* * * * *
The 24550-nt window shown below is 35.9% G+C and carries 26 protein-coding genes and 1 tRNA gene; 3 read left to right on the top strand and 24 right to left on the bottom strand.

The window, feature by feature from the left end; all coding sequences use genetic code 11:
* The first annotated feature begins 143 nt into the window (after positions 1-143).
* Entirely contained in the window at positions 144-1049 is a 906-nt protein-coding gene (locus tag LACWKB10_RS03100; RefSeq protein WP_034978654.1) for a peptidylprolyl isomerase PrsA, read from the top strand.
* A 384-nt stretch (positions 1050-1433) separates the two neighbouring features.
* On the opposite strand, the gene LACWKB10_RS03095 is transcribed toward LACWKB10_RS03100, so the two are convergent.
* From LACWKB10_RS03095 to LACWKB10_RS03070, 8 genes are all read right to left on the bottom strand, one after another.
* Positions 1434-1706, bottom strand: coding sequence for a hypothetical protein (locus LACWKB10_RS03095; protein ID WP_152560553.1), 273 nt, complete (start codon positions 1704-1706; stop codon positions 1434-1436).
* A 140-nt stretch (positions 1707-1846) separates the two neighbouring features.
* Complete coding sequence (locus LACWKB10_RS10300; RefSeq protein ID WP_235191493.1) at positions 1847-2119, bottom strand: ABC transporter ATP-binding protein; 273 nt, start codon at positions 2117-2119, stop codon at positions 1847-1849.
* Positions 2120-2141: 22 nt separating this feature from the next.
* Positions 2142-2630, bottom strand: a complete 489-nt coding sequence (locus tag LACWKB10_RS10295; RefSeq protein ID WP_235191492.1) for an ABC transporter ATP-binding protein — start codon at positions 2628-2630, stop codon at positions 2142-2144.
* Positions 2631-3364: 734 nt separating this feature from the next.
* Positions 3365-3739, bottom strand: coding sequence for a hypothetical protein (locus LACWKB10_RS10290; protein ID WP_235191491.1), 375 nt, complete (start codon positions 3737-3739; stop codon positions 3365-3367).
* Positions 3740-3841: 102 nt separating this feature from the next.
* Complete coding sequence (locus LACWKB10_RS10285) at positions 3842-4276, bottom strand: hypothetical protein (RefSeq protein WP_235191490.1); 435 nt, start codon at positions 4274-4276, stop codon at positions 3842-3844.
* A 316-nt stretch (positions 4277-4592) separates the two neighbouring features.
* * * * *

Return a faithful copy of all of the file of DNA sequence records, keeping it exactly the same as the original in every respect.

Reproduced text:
The 24550-nt window shown below is 35.9% G+C and carries 26 protein-coding genes and 1 tRNA gene; 3 read left to right on the top strand and 24 right to left on the bottom strand.

The window, feature by feature from the left end; all coding sequences use genetic code 11:
* The first annotated feature begins 143 nt into the window (after positions 1-143).
* Entirely contained in the window at positions 144-1049 is a 906-nt protein-coding gene (locus tag LACWKB10_RS03100; RefSeq protein WP_034978654.1) for a peptidylprolyl isomerase PrsA, read from the top strand.
* A 384-nt stretch (positions 1050-1433) separates the two neighbouring features.
* On the opposite strand, the gene LACWKB10_RS03095 is transcribed toward LACWKB10_RS03100, so the two are convergent.
* From LACWKB10_RS03095 to LACWKB10_RS03070, 8 genes are all read right to left on the bottom strand, one after another.
* Positions 1434-1706, bottom strand: coding sequence for a hypothetical protein (locus LACWKB10_RS03095; protein ID WP_152560553.1), 273 nt, complete (start codon positions 1704-1706; stop codon positions 1434-1436).
* A 140-nt stretch (positions 1707-1846) separates the two neighbouring features.
* Complete coding sequence (locus LACWKB10_RS10300; RefSeq protein ID WP_235191493.1) at positions 1847-2119, bottom strand: ABC transporter ATP-binding protein; 273 nt, start codon at positions 2117-2119, stop codon at positions 1847-1849.
* Positions 2120-2141: 22 nt separating this feature from the next.
* Positions 2142-2630, bottom strand: a complete 489-nt coding sequence (locus tag LACWKB10_RS10295; RefSeq protein ID WP_235191492.1) for an ABC transporter ATP-binding protein — start codon at positions 2628-2630, stop codon at positions 2142-2144.
* Positions 2631-3364: 734 nt separating this feature from the next.
* Positions 3365-3739, bottom strand: coding sequence for a hypothetical protein (locus LACWKB10_RS10290; protein ID WP_235191491.1), 375 nt, complete (start codon positions 3737-3739; stop codon positions 3365-3367).
* Positions 3740-3841: 102 nt separating this feature from the next.
* Complete coding sequence (locus LACWKB10_RS10285) at positions 3842-4276, bottom strand: hypothetical protein (RefSeq protein WP_235191490.1); 435 nt, start codon at positions 4274-4276, stop codon at positions 3842-3844.
* A 316-nt stretch (positions 4277-4592) separates the two neighbouring features.